Jack Smith Alerts Cannon: Time Running Out for Trump

New developments emerge in the high-stakes Trump documents case.

by Nouman Rasool
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Jack Smith Alerts Cannon: Time Running Out for Trump
© Alex Wong/Getty Images

In the ongoing saga of former President Donald Trump's classified documents case, Special Counsel Jack Smith has reiterated his call for an expedited trial. This Tuesday marked the ninth occasion Smith has pressed U.S. District Judge Aileen Cannon for a swift resolution, as the case, accusing Trump of improperly handling classified materials, inches closer to its scheduled May court date.

Trump's legal team has been pushing for a delay, arguing that the current timeline doesn't allow adequate preparation due to the extensive evidence presented in this Florida-based case. The defense's stance is further complicated by Trump's assertion of innocence and claims of a politically motivated probe, potentially impacting his 2024 reelection ambitions.

On the other side of the courtroom, prosecutors steadfastly oppose any postponement. They assert that a rapid trial aligns with public interest, a view not wholly shared by Judge Cannon—a Trump appointee—who has shown openness to revising the trial schedule, potentially even post-2024 election.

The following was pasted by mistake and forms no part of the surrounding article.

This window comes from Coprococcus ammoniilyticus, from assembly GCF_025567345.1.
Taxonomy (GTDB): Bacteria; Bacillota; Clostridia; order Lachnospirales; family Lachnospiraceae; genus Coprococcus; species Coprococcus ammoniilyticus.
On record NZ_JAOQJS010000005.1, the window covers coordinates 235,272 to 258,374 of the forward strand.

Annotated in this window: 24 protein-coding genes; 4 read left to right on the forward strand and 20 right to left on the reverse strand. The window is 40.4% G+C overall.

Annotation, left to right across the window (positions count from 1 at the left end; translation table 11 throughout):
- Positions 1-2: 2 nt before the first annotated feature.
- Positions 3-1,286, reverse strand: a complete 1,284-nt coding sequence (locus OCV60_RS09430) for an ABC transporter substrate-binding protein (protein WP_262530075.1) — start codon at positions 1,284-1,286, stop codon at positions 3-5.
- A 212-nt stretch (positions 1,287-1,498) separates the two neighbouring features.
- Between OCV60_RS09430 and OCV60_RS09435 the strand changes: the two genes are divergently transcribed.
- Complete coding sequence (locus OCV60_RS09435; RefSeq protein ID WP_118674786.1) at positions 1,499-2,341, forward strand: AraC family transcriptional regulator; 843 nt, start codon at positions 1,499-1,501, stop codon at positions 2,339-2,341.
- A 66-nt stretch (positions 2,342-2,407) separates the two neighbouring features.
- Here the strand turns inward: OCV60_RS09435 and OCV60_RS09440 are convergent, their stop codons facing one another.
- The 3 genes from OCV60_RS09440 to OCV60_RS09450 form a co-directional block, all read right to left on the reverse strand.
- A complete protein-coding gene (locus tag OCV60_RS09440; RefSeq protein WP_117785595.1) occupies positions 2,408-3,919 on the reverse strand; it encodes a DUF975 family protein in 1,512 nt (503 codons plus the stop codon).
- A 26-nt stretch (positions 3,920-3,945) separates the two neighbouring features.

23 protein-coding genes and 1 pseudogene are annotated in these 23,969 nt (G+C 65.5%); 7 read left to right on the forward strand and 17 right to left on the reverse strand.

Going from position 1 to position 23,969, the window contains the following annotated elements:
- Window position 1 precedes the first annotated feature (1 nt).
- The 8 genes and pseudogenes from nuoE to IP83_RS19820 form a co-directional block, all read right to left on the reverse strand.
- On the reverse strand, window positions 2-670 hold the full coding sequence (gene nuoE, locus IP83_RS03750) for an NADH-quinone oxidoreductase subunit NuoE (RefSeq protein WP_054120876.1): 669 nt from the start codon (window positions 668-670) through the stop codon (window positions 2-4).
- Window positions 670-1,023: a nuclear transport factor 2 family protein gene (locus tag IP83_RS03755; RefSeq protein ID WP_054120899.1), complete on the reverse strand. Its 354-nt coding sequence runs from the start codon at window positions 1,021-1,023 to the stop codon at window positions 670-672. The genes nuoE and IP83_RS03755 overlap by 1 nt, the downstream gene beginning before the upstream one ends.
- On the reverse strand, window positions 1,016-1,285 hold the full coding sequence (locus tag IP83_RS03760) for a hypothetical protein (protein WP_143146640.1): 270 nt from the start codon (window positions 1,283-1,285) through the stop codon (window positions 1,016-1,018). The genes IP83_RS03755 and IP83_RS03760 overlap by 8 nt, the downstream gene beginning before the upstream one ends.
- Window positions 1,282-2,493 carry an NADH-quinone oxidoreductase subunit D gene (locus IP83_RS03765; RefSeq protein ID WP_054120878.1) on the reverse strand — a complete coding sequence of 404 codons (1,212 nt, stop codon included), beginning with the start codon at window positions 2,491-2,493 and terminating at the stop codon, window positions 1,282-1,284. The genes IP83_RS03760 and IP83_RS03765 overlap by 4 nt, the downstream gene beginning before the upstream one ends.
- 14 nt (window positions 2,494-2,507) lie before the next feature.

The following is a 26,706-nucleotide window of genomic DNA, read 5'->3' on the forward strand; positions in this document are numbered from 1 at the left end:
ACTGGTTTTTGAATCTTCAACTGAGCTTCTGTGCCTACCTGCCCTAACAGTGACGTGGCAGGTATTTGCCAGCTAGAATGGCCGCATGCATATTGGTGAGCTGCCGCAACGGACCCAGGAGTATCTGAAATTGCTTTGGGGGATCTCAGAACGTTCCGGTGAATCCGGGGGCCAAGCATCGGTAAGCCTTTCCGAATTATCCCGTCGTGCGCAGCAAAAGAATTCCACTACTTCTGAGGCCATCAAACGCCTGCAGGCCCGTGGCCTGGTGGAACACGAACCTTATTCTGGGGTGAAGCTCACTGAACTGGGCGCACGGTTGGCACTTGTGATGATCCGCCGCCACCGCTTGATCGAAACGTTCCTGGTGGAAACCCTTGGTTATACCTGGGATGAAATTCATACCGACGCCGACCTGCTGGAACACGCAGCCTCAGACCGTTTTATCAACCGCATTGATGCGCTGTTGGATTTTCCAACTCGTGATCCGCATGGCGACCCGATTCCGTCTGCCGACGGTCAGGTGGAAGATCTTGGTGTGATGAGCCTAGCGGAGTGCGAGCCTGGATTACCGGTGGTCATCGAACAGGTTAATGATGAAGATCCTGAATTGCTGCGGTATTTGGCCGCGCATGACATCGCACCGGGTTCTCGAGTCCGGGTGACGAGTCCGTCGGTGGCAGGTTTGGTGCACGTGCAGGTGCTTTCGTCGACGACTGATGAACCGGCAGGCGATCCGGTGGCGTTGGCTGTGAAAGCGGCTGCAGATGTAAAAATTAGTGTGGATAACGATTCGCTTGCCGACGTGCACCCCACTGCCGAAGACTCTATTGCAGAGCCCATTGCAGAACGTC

Speedy Trial Act Urgency

Smith's recent filing, mandated by the Speedy Trial Act, emphasizes the urgency of adhering to the planned timeline. This act stipulates that trials should commence within 70 days of the indictment or the defendant's first court appearance.

The document highlighted that this timeline also binds Trump's co-defendants, Walt Nauta and Carlos de Oliveira. Interestingly, Trump, Nauta, and de Oliveira have reportedly reviewed and concurred with Smith's filing, an indication of a complex legal dance underway.

As the legal proceedings evolve, accusations of bias have surfaced against Judge Cannon, noted for her hesitancy in adhering to the set trial schedule and for postponing several pre-trial hearings last November. Despite this, she has acknowledged the legal principle favoring "the public's right to a speedy trial." Adding another layer to the case, Cannon recently ordered the unsealing of documents filed by Smith's team, countering prosecutors' concerns that such a move might expose their courtroom tactics.

Former DOJ prosecutor Andrew Weissmann has even suggested that Smith should consider seeking Cannon's removal from the case. This came after Cannon denied Smith's request to set a deadline under the Classified Information Procedures Act.

As the legal and political narratives intertwine, Newsweek's attempt to garner a response from Trump's campaign team remains unanswered. The case, balancing legal complexities and political undercurrents, continues to draw national attention, underscoring the contentious nature of this high-profile legal battle.

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